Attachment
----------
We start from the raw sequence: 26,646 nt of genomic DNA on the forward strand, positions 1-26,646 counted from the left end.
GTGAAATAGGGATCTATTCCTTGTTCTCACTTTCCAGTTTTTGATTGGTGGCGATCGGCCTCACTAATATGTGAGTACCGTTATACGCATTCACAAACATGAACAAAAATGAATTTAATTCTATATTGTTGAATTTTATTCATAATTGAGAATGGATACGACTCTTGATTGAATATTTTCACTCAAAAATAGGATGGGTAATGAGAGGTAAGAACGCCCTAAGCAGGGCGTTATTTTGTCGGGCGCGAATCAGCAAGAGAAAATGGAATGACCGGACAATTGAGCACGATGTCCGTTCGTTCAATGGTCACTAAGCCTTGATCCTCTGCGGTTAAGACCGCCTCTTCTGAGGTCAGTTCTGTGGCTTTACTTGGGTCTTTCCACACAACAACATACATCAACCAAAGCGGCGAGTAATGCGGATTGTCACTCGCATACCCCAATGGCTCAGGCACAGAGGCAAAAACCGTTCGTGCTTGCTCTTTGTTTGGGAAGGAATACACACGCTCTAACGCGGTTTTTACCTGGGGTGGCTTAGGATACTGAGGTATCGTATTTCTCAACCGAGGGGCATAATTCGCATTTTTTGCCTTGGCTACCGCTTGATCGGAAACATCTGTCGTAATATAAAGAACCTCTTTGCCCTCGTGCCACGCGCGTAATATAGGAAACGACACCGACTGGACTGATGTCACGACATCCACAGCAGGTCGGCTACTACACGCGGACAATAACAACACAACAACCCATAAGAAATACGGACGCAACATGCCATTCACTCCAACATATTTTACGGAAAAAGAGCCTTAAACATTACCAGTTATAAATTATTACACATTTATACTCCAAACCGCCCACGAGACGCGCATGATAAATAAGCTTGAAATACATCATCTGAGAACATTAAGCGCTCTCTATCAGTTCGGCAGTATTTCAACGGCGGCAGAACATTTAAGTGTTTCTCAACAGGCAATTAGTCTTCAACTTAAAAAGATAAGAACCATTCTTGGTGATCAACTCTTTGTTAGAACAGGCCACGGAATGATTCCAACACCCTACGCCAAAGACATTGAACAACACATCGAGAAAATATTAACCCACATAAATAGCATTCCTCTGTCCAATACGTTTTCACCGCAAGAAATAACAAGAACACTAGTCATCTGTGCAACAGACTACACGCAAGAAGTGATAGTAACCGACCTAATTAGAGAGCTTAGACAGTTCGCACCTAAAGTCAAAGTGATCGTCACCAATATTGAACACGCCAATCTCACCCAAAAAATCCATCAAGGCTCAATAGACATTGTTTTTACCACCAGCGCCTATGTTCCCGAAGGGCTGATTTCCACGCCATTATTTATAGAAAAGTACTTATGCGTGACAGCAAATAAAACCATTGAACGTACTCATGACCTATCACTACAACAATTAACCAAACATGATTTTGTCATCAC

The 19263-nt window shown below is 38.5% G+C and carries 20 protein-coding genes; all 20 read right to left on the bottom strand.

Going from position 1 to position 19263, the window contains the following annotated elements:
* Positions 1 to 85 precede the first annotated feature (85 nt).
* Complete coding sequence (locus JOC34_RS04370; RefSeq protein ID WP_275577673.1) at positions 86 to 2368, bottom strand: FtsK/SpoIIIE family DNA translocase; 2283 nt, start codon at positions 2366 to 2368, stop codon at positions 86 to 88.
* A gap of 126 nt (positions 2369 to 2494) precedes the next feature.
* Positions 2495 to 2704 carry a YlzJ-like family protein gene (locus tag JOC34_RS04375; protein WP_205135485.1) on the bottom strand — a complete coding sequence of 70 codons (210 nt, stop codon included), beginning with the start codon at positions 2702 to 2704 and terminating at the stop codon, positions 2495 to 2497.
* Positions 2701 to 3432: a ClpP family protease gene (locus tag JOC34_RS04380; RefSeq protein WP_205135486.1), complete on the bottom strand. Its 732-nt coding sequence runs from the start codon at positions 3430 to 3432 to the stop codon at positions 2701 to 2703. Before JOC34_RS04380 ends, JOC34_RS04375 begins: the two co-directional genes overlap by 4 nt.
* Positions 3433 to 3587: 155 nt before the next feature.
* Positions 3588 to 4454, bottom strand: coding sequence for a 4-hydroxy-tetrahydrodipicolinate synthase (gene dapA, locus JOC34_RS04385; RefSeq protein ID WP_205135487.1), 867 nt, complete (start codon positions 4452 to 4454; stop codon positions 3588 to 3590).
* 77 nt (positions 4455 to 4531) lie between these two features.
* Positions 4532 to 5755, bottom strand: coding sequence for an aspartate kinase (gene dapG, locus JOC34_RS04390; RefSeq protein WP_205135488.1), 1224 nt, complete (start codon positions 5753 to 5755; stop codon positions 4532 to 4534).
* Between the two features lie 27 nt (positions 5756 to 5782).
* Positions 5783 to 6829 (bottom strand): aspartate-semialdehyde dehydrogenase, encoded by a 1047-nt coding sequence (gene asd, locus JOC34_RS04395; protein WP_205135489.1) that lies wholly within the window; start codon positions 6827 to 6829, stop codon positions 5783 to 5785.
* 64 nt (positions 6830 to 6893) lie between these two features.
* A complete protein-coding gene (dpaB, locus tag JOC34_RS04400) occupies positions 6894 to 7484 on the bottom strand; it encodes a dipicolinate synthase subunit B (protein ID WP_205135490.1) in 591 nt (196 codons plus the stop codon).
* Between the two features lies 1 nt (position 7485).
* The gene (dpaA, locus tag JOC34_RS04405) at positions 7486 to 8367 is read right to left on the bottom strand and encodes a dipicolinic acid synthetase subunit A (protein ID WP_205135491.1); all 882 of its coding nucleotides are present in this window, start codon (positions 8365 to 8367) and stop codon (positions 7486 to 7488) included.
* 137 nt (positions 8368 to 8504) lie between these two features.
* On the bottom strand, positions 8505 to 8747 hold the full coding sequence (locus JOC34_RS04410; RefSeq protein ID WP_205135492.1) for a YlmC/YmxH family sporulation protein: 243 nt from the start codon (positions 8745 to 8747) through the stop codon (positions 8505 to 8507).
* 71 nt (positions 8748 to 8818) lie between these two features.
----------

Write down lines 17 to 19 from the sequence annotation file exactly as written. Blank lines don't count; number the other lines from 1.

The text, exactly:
* A complete protein-coding gene (dpaB, locus tag JOC34_RS04400) occupies positions 6894 to 7484 on the bottom strand; it encodes a dipicolinate synthase subunit B (protein ID WP_205135490.1) in 591 nt (196 codons plus the stop codon).
* Between the two features lies 1 nt (position 7485).
* The gene (dpaA, locus tag JOC34_RS04405) at positions 7486 to 8367 is read right to left on the bottom strand and encodes a dipicolinic acid synthetase subunit A (protein ID WP_205135491.1); all 882 of its coding nucleotides are present in this window, start codon (positions 8365 to 8367) and stop codon (positions 7486 to 7488) included.